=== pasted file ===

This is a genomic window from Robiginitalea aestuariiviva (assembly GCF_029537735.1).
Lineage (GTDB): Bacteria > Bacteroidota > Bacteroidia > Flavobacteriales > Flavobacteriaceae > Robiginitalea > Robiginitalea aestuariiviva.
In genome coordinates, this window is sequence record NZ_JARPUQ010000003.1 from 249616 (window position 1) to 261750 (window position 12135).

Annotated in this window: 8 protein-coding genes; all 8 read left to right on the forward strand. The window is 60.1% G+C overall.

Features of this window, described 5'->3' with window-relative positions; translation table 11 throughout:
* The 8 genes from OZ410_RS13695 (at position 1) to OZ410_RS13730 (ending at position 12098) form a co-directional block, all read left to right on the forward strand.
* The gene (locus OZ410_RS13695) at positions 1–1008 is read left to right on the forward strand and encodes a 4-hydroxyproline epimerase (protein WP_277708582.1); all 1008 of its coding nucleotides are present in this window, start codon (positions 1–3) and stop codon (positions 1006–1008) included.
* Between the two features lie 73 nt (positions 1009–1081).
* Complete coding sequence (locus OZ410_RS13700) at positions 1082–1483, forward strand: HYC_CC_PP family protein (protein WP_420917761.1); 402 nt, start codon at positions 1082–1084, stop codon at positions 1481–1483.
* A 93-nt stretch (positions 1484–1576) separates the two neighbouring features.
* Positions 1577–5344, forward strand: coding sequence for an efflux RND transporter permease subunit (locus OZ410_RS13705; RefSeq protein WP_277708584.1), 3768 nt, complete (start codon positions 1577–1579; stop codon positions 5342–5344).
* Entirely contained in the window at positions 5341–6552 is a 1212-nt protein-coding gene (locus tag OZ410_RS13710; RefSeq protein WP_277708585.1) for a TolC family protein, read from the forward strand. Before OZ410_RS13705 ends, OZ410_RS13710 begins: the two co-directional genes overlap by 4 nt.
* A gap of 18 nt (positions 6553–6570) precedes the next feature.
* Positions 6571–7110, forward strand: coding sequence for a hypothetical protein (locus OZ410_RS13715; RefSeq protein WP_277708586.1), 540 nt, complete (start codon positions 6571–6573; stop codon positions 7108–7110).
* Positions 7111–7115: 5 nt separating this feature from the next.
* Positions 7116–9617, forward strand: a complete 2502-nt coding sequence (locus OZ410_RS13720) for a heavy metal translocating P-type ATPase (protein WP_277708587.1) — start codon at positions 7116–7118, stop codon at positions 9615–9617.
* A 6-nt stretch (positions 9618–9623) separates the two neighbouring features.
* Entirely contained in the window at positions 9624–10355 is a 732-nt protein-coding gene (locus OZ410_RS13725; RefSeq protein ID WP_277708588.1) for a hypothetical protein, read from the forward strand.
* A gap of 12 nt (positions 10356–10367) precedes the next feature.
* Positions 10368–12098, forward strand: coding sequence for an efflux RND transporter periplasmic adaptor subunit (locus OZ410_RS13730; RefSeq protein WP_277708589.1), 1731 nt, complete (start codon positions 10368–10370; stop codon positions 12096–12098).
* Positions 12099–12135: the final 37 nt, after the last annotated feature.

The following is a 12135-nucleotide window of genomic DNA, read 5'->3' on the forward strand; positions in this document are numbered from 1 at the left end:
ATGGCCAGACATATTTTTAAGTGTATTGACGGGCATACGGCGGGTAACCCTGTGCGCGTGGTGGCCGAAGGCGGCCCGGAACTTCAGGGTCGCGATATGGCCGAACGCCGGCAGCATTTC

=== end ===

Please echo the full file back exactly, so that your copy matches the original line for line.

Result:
This is a genomic window from Robiginitalea aestuariiviva (assembly GCF_029537735.1).
Lineage (GTDB): Bacteria > Bacteroidota > Bacteroidia > Flavobacteriales > Flavobacteriaceae > Robiginitalea > Robiginitalea aestuariiviva.
In genome coordinates, this window is sequence record NZ_JARPUQ010000003.1 from 249616 (window position 1) to 261750 (window position 12135).

Annotated in this window: 8 protein-coding genes; all 8 read left to right on the forward strand. The window is 60.1% G+C overall.

Features of this window, described 5'->3' with window-relative positions; translation table 11 throughout:
* The 8 genes from OZ410_RS13695 (at position 1) to OZ410_RS13730 (ending at position 12098) form a co-directional block, all read left to right on the forward strand.
* The gene (locus OZ410_RS13695) at positions 1–1008 is read left to right on the forward strand and encodes a 4-hydroxyproline epimerase (protein WP_277708582.1); all 1008 of its coding nucleotides are present in this window, start codon (positions 1–3) and stop codon (positions 1006–1008) included.
* Between the two features lie 73 nt (positions 1009–1081).
* Complete coding sequence (locus OZ410_RS13700) at positions 1082–1483, forward strand: HYC_CC_PP family protein (protein WP_420917761.1); 402 nt, start codon at positions 1082–1084, stop codon at positions 1481–1483.
* A 93-nt stretch (positions 1484–1576) separates the two neighbouring features.
* Positions 1577–5344, forward strand: coding sequence for an efflux RND transporter permease subunit (locus OZ410_RS13705; RefSeq protein WP_277708584.1), 3768 nt, complete (start codon positions 1577–1579; stop codon positions 5342–5344).
* Entirely contained in the window at positions 5341–6552 is a 1212-nt protein-coding gene (locus tag OZ410_RS13710; RefSeq protein WP_277708585.1) for a TolC family protein, read from the forward strand. Before OZ410_RS13705 ends, OZ410_RS13710 begins: the two co-directional genes overlap by 4 nt.
* A gap of 18 nt (positions 6553–6570) precedes the next feature.
* Positions 6571–7110, forward strand: coding sequence for a hypothetical protein (locus OZ410_RS13715; RefSeq protein WP_277708586.1), 540 nt, complete (start codon positions 6571–6573; stop codon positions 7108–7110).
* Positions 7111–7115: 5 nt separating this feature from the next.
* Positions 7116–9617, forward strand: a complete 2502-nt coding sequence (locus OZ410_RS13720) for a heavy metal translocating P-type ATPase (protein WP_277708587.1) — start codon at positions 7116–7118, stop codon at positions 9615–9617.
* A 6-nt stretch (positions 9618–9623) separates the two neighbouring features.
* Entirely contained in the window at positions 9624–10355 is a 732-nt protein-coding gene (locus OZ410_RS13725; RefSeq protein ID WP_277708588.1) for a hypothetical protein, read from the forward strand.
* A gap of 12 nt (positions 10356–10367) precedes the next feature.
* Positions 10368–12098, forward strand: coding sequence for an efflux RND transporter periplasmic adaptor subunit (locus OZ410_RS13730; RefSeq protein WP_277708589.1), 1731 nt, complete (start codon positions 10368–10370; stop codon positions 12096–12098).
* Positions 12099–12135: the final 37 nt, after the last annotated feature.

The following is a 12135-nucleotide window of genomic DNA, read 5'->3' on the forward strand; positions in this document are numbered from 1 at the left end:
ATGGCCAGACATATTTTTAAGTGTATTGACGGGCATACGGCGGGTAACCCTGTGCGCGTGGTGGCCGAAGGCGGCCCGGAACTTCAGGGTCGCGATATGGCCGAACGCCGGCAGCATTTC